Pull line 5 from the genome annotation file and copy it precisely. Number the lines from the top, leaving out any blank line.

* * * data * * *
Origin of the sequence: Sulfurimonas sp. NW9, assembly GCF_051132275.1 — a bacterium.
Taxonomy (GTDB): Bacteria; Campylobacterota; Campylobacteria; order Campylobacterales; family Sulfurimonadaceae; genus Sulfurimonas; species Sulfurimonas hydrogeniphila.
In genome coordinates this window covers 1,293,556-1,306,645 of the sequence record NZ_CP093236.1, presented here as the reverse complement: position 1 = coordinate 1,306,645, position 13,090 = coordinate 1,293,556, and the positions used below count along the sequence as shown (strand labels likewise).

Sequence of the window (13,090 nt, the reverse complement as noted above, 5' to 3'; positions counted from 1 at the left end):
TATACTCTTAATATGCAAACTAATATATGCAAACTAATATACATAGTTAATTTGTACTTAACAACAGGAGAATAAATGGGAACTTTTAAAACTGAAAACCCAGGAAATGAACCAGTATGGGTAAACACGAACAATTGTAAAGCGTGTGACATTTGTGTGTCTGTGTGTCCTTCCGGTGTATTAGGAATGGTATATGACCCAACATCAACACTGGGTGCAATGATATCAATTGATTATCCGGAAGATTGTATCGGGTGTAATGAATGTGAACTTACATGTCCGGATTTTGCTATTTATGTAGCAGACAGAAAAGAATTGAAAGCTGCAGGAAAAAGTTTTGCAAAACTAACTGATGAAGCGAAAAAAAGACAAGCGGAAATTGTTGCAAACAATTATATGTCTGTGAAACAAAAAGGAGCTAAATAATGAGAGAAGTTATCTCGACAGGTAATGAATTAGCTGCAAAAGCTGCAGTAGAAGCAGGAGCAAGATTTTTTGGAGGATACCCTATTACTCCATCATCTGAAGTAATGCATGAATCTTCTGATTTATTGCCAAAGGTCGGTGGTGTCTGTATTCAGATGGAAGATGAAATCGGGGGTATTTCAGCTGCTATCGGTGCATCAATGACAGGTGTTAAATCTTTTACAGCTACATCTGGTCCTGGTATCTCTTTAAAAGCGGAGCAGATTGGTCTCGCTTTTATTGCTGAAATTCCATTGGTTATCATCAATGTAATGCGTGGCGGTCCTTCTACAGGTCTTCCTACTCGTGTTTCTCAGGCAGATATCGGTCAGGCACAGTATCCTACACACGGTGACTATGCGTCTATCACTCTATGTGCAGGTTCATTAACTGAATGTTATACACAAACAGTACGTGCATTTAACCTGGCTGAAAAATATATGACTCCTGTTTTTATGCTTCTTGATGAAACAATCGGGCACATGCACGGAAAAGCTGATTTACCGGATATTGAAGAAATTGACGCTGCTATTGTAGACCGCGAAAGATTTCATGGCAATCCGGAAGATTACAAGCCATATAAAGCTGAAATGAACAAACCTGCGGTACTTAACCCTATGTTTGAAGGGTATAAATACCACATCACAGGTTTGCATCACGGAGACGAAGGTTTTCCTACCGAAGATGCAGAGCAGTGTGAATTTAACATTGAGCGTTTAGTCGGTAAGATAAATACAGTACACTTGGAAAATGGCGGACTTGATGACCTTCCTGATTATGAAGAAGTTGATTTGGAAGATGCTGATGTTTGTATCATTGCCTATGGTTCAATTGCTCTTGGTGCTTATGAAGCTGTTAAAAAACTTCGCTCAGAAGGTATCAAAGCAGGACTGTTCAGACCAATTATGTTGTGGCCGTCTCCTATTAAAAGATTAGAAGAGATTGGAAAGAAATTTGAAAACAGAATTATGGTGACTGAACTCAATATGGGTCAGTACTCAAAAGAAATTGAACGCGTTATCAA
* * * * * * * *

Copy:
TATACTCTTAATATGCAAACTAATATATGCAAACTAATATACATAGTTAATTTGTACTTAACAACAGGAGAATAAATGGGAACTTTTAAAACTGAAAACCCAGGAAATGAACCAGTATGGGTAAACACGAACAATTGTAAAGCGTGTGACATTTGTGTGTCTGTGTGTCCTTCCGGTGTATTAGGAATGGTATATGACCCAACATCAACACTGGGTGCAATGATATCAATTGATTATCCGGAAGATTGTATCGGGTGTAATGAATGTGAACTTACATGTCCGGATTTTGCTATTTATGTAGCAGACAGAAAAGAATTGAAAGCTGCAGGAAAAAGTTTTGCAAAACTAACTGATGAAGCGAAAAAAAGACAAGCGGAAATTGTTGCAAACAATTATATGTCTGTGAAACAAAAAGGAGCTAAATAATGAGAGAAGTTATCTCGACAGGTAATGAATTAGCTGCAAAAGCTGCAGTAGAAGCAGGAGCAAGATTTTTTGGAGGATACCCTATTACTCCATCATCTGAAGTAATGCATGAATCTTCTGATTTATTGCCAAAGGTCGGTGGTGTCTGTATTCAGATGGAAGATGAAATCGGGGGTATTTCAGCTGCTATCGGTGCATCAATGACAGGTGTTAAATCTTTTACAGCTACATCTGGTCCTGGTATCTCTTTAAAAGCGGAGCAGATTGGTCTCGCTTTTATTGCTGAAATTCCATTGGTTATCATCAATGTAATGCGTGGCGGTCCTTCTACAGGTCTTCCTACTCGTGTTTCTCAGGCAGATATCGGTCAGGCACAGTATCCTACACACGGTGACTATGCGTCTATCACTCTATGTGCAGGTTCATTAACTGAATGTTATACACAAACAGTACGTGCATTTAACCTGGCTGAAAAATATATGACTCCTGTTTTTATGCTTCTTGATGAAACAATCGGGCACATGCACGGAAAAGCTGATTTACCGGATATTGAAGAAATTGACGCTGCTATTGTAGACCGCGAAAGATTTCATGGCAATCCGGAAGATTACAAGCCATATAAAGCTGAAATGAACAAACCTGCGGTACTTAACCCTATGTTTGAAGGGTATAAATACCACATCACAGGTTTGCATCACGGAGACGAAGGTTTTCCTACCGAAGATGCAGAGCAGTGTGAATTTAACATTGAGCGTTTAGTCGGTAAGATAAATACAGTACACTTGGAAAATGGCGGACTTGATGACCTTCCTGATTATGAAGAAGTTGATTTGGAAGATGCTGATGTTTGTATCATTGCCTATGGTTCAATTGCTCTTGGTGCTTATGAAGCTGTTAAAAAACTTCGCTCAGAAGGTATCAAAGCAGGACTGTTCAGACCAATTATGTTGTGGCCGTCTCCTATTAAAAGATTAGAAGAGATTGGAAAGAAATTTGAAAACAGAATTATGGTGACTGAACTCAATATGGGTCAGTACTCAAAAGAAATTGAACGCGTTATCAA